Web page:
CVPR, 2008.
[45] Z. Lu and T. K. Leen. Semi-supervised learning with
penalized probabilistic clustering. In NIPS, 2004.
[46] Sameer A Nene, Shree K Nayar, Hiroshi Murase, et al.
Columbia object image library (coil-20). Technical
report, Technical Report CUCS-005-96, 1996.
[47] Y. Plan and R. Vershynin. Robust 1-bit compressed
sensing and sparse logistic regression: A convex
programming approach. CoRR, abs/1202.1212, 2012.
[48] A. Rajaraman and J. D. Ullman. Mining of massive
datasets, volume 77. Cambridge University Press
Cambridge, 2012.
[49] C. Shen, J. Kim, L. Wang, and A. Hengel. Positive
semidefinite metric learning with boosting. In NIPS,
pages 1651–1659, 2009.
[50] N. Shental, A. Bar-Hillel, T. Hertz, and D. Weinshall.
Computing gaussian mixture models with em using
equivalence constraints. In NIPS, 2003.
[51] Alexander Strehl and Joydeep Ghosh. Cluster
ensembles — a knowledge reuse framework for
combining multiple partitions. JMLR, 3:583–617, 2002.
[52] J. Sun, C. Faloutsos, S. Papadimitriou, and P. S. Yu.
Graphscope: parameter-free mining of large
time-evolving graphs. In KDD, pages 687–696, 2007.
[53] Alexander P. Topchy, Anil K. Jain, and William F.
Punch. A mixture model for clustering ensembles. In
SDM, 2004.
[54] Alexander P. Topchy, Anil K. Jain, and William F.
Punch. Clustering ensembles: Models of consensus and
weak partitions. PAMI, 27(12):1866–1881, 2005.
[55] L. Torresani and K. Lee. Large margin component
analysis. In NIPS, pages 1385–1392, 2006.
[56] Ulrike Von Luxburg. A tutorial on spectral clustering.
Statistics and computing, 17(4):395–416, 2007.
[57] K. Wagstaff, C. Cardie, S. Rogers, and S. Schrödl.
Constrained k-means clustering with background
knowledge. In ICML, pages 577–584, 2001.
[58] Weiran Wang and Miguel Á. Carreira-Perpiñán.
Projection onto the probability simplex: An efficient
algorithm with a simple proof, and an application.
CoRR, abs/1309.1541, 2013.
[59] K.Q. Weinberger, J. Blitzer, and L.K. Saul. Distance
metric learning for large margin nearest neighbor
classification. In NIPS, 2006.
[60] E. Xing, A. Ng, M. Jordan, and S. Russell. Distance
metric learning, with application to clustering with
side-information. NIPS, 15:505–512, 2002.
[61] J. Yi, L. Zhang, R. Jin, Q. Qian, and A. K. Jain.
Semi-supervised clustering by input pattern assisted
pairwise similarity matrix completion. In ICML, pages
1400–1408, 2013.
[62] H. Zeng and Y. Cheung. Semi-supervised maximum
margin clustering with pairwise constraints. IEEE
Trans. Knowl. Data Eng., 24(5):926–939, 2012.
the number of classes is 2. In this case, we can simplify the
domain ∆ as
n
o
∆2 = v ∈ {−1, +1}n : v> K −1 v ≤ nε .
We define θn (ρ) the maximum number of partitions in ∆2
such that the difference between any two partition vectors
v1 and v2 is at least ρ. The theorem below bounds θn (ρ).
Theorem 2.
θn (ρ) ≤
A.
PROOF OF LEMMA 1
Note that λi and vi , i ∈ [n] are the eigenvalues and eigenvectors of the kernel matrix K. Since ξ = V > x, we have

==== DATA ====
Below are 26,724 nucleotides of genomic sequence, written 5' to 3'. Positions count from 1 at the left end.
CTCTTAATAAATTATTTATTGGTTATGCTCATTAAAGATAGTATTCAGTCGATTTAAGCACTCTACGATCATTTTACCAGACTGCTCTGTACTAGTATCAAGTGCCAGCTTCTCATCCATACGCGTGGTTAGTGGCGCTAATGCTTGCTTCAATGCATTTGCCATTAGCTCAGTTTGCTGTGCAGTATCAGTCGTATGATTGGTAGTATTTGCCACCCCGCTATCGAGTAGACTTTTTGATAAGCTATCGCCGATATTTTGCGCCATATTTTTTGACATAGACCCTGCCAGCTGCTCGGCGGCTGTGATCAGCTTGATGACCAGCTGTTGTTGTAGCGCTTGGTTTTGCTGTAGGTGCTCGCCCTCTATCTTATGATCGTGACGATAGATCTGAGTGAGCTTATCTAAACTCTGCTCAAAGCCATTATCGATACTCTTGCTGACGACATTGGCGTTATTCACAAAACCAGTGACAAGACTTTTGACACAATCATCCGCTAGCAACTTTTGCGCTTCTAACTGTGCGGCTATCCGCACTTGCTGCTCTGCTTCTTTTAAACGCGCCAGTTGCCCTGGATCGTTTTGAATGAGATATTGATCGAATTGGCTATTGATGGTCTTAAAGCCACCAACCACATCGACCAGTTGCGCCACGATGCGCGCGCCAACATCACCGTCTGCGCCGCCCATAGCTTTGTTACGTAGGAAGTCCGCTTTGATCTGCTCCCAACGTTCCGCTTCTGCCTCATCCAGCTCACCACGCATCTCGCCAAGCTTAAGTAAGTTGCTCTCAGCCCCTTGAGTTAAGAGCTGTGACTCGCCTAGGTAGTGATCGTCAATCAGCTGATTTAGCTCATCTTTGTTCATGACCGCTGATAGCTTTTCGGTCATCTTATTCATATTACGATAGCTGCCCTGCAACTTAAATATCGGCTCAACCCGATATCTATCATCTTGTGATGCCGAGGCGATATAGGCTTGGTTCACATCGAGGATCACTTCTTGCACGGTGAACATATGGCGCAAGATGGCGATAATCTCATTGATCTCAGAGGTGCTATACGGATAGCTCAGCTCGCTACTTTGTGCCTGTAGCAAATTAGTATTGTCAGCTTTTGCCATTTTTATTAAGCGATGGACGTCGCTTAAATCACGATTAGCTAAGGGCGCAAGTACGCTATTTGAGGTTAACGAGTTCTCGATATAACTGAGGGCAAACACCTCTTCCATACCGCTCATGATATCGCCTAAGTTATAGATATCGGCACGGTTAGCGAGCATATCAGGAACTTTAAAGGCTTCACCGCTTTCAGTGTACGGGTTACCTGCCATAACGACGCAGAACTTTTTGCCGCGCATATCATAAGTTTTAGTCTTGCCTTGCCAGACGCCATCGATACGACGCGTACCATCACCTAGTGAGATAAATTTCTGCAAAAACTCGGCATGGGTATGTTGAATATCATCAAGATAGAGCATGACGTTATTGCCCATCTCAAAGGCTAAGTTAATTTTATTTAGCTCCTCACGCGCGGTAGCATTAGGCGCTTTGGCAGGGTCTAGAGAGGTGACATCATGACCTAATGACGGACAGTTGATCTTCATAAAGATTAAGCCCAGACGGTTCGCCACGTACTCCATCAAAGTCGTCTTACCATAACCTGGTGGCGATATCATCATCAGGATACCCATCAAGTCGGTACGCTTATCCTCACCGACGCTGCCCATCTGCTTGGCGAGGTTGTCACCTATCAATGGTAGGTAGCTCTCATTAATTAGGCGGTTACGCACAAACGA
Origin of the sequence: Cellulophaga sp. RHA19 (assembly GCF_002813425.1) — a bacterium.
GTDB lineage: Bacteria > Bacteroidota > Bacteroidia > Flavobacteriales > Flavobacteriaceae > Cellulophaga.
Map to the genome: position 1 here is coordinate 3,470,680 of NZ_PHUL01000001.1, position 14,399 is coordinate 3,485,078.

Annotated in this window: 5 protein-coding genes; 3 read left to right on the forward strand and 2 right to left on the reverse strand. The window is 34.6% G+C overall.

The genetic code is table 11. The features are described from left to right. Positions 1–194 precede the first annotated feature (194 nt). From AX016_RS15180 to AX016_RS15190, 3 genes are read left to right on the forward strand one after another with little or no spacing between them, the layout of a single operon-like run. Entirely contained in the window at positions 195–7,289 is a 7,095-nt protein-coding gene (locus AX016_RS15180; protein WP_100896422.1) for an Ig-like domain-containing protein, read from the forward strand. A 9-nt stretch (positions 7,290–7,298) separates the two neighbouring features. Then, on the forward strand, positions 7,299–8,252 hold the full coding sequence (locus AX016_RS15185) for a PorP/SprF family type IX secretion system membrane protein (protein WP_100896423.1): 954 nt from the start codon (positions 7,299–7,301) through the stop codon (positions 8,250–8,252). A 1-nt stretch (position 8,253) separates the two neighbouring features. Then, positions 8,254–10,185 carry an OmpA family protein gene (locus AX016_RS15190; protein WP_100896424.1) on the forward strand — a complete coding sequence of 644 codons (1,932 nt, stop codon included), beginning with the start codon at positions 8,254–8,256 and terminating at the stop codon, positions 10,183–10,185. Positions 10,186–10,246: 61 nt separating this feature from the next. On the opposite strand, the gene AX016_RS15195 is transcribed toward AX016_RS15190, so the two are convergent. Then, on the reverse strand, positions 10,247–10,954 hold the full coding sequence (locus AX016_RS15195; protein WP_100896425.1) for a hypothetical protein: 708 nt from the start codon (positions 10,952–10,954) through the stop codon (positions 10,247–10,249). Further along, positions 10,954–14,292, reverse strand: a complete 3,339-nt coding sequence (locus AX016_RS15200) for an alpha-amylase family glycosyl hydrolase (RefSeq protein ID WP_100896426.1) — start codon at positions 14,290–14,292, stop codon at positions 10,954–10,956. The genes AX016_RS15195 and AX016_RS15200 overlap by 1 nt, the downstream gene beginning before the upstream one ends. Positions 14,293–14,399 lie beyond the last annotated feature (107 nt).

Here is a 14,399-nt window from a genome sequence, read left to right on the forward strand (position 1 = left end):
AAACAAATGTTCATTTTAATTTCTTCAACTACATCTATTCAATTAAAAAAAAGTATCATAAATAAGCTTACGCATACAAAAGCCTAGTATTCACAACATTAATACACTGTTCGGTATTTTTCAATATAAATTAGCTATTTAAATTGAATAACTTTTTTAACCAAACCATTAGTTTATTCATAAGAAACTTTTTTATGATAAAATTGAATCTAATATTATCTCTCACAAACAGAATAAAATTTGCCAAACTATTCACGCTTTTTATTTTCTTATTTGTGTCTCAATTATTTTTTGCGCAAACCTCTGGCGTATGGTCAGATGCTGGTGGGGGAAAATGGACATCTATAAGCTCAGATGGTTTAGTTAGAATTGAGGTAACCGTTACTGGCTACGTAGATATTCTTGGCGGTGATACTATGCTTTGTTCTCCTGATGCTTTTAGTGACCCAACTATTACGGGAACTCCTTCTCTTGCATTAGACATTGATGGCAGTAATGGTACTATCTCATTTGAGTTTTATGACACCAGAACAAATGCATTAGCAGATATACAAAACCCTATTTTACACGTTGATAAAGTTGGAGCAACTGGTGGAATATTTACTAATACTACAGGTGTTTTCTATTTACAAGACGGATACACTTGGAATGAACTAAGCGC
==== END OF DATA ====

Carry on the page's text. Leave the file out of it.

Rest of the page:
x> K −1 x =
N
X
2
λ−1
i ξi ≤ ε,
Define γn (∆02 , δ) the maximum number of vectors such that
the distance between any two vectors is at least δ. Since the
distance between any two partitions that differs by at least
√
ρ entries is at least 2 ρ, we have
√ θn (ρ) ≤ γn ∆02 , 2 ρ .
Using the result of Lemma 1 and the covering number theorem [47] to bound, we have
Cs/[2ρ]
√ Cs
2n
2n
γn ∆02 , 2 ρ ≤ exp
log
=
,
2ρ
s
s
where s is defined in (12).
The above result for two-way clustering can be easily extended into multiple-way clustering.
PROOF OF PROPOSITION 2
We prove Proposition 2 by contradiction. Suppose at least
one ensemble partition Pi is not the extreme point of the con˜ = conv{P1 , . . . , Pm }, then Pi should be an inner
vex hull ∆
˜
point of ∆. According to the definition of extreme points, it
˜ should be feasible
is evident that all the extreme points of ∆
partitions in the set F. We denote them as F1 , . . . , Fl ∈ F.
Therefore, Pi can be represented by a convex combination
of F1 , . . . , Fl :
Pi =
ξk ≤
√
cεk−q/2 , k = 1, . . . , N.
N
√ X
√
cε
k−q/2 ≤ cε 1 +
k=1
2
q−2
.
We complete the proof by using the facts kxk2 = 1 and
c ≤ n.
B.
l
X
λ j Fj ,
j=1
Thus, we have
kξk1 ≤
(12)
√
Proof. We first notice that kvk2 = n. As the first
0
step, we relax ∆2 into ∆2 as follows
n
o
√
∆02 = x ∈ Rn : kxk2 ≤ n, x> K −1 x ≤ nε
i=1
which implies
Cs/[2ρ]
where C is an universal constant and
√
2
s = εn 1 +
q−2
C.
APPENDIX
2n
s
PROOF OF THEOREM 1
In order to show that the number of significantly different
partitions in ∆ is small, we first consider a simple case where
where λ is a l-dimensional probability simplex vector. Since
each row of Pi contains only one 1 and all the other elements
are 0, λj should be equal to 0 for any Fj 6= Pi . Otherwise
Pl
Pi cannot be equal to A =
j=1 λj Fj since there must
exist at least one index (a, b) such that Pi (a, b) = 0 while
A(a, b) > 0. Since Pi 6= Fj , ∀j = 1, . . . , l, we have λ = 0l ,
which contradicts with the constraint 1> λ = 1. This verifies
that Pi is not a convex combination of other extreme points.
˜ is at most m
Since the number of the extreme points in ∆
and each partition Pi , i ∈ [m], is not a convex combination
of the remaining m − 1 ensemble partitions, the convex hull
˜ has exactly m extreme points with each of them equaling
∆
to Pi , i ∈ [m].